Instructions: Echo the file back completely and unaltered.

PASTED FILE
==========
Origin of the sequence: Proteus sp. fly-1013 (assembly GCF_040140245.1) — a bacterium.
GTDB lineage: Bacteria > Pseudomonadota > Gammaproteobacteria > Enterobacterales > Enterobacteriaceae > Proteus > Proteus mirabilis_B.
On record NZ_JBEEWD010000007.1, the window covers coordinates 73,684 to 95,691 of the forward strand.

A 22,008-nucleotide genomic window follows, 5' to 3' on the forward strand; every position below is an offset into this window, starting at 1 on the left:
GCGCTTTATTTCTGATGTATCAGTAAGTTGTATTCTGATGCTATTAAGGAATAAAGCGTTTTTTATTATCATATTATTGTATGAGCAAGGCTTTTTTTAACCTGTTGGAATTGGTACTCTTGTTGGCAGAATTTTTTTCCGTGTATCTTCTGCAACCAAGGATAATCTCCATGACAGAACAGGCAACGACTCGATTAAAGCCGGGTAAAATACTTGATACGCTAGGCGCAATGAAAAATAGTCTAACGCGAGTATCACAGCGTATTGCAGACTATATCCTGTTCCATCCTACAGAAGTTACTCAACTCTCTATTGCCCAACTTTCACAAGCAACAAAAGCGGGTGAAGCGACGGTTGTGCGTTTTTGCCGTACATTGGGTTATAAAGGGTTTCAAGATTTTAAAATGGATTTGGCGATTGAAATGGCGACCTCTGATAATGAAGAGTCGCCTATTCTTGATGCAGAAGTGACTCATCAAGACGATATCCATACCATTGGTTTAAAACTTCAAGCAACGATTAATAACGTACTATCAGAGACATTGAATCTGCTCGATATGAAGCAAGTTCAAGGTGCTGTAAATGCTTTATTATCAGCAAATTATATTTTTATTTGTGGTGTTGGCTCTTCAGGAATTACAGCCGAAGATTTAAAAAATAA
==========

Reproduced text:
Origin of the sequence: Proteus sp. fly-1013 (assembly GCF_040140245.1) — a bacterium.
GTDB lineage: Bacteria > Pseudomonadota > Gammaproteobacteria > Enterobacterales > Enterobacteriaceae > Proteus > Proteus mirabilis_B.
On record NZ_JBEEWD010000007.1, the window covers coordinates 73,684 to 95,691 of the forward strand.

A 22,008-nucleotide genomic window follows, 5' to 3' on the forward strand; every position below is an offset into this window, starting at 1 on the left:
GCGCTTTATTTCTGATGTATCAGTAAGTTGTATTCTGATGCTATTAAGGAATAAAGCGTTTTTTATTATCATATTATTGTATGAGCAAGGCTTTTTTTAACCTGTTGGAATTGGTACTCTTGTTGGCAGAATTTTTTTCCGTGTATCTTCTGCAACCAAGGATAATCTCCATGACAGAACAGGCAACGACTCGATTAAAGCCGGGTAAAATACTTGATACGCTAGGCGCAATGAAAAATAGTCTAACGCGAGTATCACAGCGTATTGCAGACTATATCCTGTTCCATCCTACAGAAGTTACTCAACTCTCTATTGCCCAACTTTCACAAGCAACAAAAGCGGGTGAAGCGACGGTTGTGCGTTTTTGCCGTACATTGGGTTATAAAGGGTTTCAAGATTTTAAAATGGATTTGGCGATTGAAATGGCGACCTCTGATAATGAAGAGTCGCCTATTCTTGATGCAGAAGTGACTCATCAAGACGATATCCATACCATTGGTTTAAAACTTCAAGCAACGATTAATAACGTACTATCAGAGACATTGAATCTGCTCGATATGAAGCAAGTTCAAGGTGCTGTAAATGCTTTATTATCAGCAAATTATATTTTTATTTGTGGTGTTGGCTCTTCAGGAATTACAGCCGAAGATTTAAAAAATAA